Sex tip of the day: The facts about delayed ejaculation and how it can be treated

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You've heard of premature ejaculation, but many men are suffering with the opposite condition...

couple, relationship issues, sex issues

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Delayed ejaculation (also known medically as retarded ejaculation) is the third most common male sexual problem after erectile dysnfunction and premature ejaculation, which involves being able to get hard but not being able to ejaculate and/or orgasm during intercourse.

According to Dr David Delvin writing for NetDoctor.co.uk, this condition isn't easy to treat and only 58% of cases are significantly improved by treatment. Because this is far less common that the other two male sexual problems there's very little written on the subject, but many doctors argue the condition is psychological rather than physical.

At first it might seem like a novelty (one hour sex sessions!), but eventually couples become sore, frustrated and resentful that the other isn't doing 'their job'.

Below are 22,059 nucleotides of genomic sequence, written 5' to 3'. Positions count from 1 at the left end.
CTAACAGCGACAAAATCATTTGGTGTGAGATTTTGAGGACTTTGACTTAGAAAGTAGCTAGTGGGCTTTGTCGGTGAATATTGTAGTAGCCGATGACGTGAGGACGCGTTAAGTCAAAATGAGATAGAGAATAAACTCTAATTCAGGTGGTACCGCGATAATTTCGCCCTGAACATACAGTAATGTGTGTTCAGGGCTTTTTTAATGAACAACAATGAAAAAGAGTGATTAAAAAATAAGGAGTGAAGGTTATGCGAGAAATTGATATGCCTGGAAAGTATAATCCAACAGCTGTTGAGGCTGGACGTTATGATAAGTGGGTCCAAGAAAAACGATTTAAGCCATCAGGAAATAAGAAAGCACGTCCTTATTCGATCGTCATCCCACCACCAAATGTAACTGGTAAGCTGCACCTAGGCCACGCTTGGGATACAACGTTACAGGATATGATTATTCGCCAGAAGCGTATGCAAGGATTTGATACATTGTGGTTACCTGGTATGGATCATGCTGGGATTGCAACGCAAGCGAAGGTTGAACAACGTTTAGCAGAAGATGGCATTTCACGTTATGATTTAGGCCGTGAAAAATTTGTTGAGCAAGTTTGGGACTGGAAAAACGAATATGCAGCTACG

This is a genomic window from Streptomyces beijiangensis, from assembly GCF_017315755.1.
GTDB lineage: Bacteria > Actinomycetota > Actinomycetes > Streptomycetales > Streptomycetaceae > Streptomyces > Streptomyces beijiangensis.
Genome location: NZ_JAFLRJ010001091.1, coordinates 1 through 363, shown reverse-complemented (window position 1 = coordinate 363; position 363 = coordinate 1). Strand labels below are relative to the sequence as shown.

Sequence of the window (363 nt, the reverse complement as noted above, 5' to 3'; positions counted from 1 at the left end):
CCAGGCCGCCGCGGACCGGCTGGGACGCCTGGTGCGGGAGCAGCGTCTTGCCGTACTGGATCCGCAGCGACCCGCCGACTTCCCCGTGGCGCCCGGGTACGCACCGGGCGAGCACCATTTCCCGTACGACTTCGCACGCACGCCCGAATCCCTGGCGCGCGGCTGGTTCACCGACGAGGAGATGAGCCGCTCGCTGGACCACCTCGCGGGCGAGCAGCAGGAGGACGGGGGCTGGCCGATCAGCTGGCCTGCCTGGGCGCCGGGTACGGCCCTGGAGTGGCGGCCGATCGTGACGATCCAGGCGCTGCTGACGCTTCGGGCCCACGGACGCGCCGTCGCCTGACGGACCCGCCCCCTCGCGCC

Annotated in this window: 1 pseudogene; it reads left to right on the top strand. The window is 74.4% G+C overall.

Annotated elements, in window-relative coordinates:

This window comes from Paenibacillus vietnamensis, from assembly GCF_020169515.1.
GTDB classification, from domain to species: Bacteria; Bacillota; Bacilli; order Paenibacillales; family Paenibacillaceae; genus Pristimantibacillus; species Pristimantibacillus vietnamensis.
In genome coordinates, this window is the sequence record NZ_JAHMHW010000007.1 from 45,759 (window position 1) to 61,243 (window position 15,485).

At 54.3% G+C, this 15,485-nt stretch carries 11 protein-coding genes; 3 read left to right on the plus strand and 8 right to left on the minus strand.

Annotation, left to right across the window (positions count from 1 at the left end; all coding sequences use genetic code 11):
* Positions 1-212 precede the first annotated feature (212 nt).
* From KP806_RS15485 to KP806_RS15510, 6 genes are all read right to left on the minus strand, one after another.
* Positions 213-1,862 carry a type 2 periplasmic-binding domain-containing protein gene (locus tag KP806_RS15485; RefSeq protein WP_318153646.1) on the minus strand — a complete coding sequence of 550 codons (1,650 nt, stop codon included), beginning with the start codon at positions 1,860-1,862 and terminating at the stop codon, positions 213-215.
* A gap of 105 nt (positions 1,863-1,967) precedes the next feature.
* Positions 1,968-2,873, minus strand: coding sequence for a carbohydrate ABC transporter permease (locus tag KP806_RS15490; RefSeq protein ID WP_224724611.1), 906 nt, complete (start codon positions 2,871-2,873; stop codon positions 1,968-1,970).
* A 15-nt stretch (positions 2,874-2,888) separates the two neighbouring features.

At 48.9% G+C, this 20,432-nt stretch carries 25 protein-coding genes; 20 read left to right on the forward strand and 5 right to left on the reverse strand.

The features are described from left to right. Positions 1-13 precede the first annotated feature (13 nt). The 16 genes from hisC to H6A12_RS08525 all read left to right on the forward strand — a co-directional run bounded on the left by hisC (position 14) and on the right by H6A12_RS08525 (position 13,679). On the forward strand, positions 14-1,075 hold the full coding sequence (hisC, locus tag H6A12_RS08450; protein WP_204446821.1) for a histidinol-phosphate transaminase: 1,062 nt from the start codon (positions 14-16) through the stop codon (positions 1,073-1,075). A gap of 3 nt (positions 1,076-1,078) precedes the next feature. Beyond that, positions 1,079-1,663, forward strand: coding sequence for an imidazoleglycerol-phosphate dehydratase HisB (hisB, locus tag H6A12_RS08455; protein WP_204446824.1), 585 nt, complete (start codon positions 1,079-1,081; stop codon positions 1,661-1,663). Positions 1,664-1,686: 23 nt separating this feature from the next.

Typically, men who suffer from this have self-esteem issues and controlling personalities. Some have had a strict upbringing and have trouble letting go of their worries. In some cases, your partner may be experiencing stress, anxiety or nervousness in other areas of his life which is causing the problem. The inability to ejaculate during intercourse can also lead to a loss of sexual confidence, which can make the situation worse.

Other possible factors include fear of pregnancy, fear of germs and even latent homosexuality! It normally occurs in younger men and has very little to do with age (although the speed of orgasm can slow down as he gets older).

So, what's the solution? There's no instant cure and no drugs that will make him come, so experts recommend counselling to get to the root cause of the problem. Sometimes the problem can't be solved and doctors will recommend IVF and insemination to help couples with this issue to get pregnant.

However, if he's able to ejaculate when masturbating the issue might be down to a lack of friction during sex. Sometimes, if he's used to using a faster motion, he might not be able to come when moving at a faster pace inside you. Try using new hand job and blow job techniques that you've never tried before to see how he responds to the new stimulation.

Find out more: His first point-of-call should be the doctor, but there are other organisations he can approach to find help like Relate, The College of Sexual and Relationship Therapists (COSRT), the Institute of Psychosexual Medicine and the Sexual Advice Association.

Need some advice on how to talk about these awkward issues with your man? Take a look at our top advice for talking about sex problems in the gallery below...



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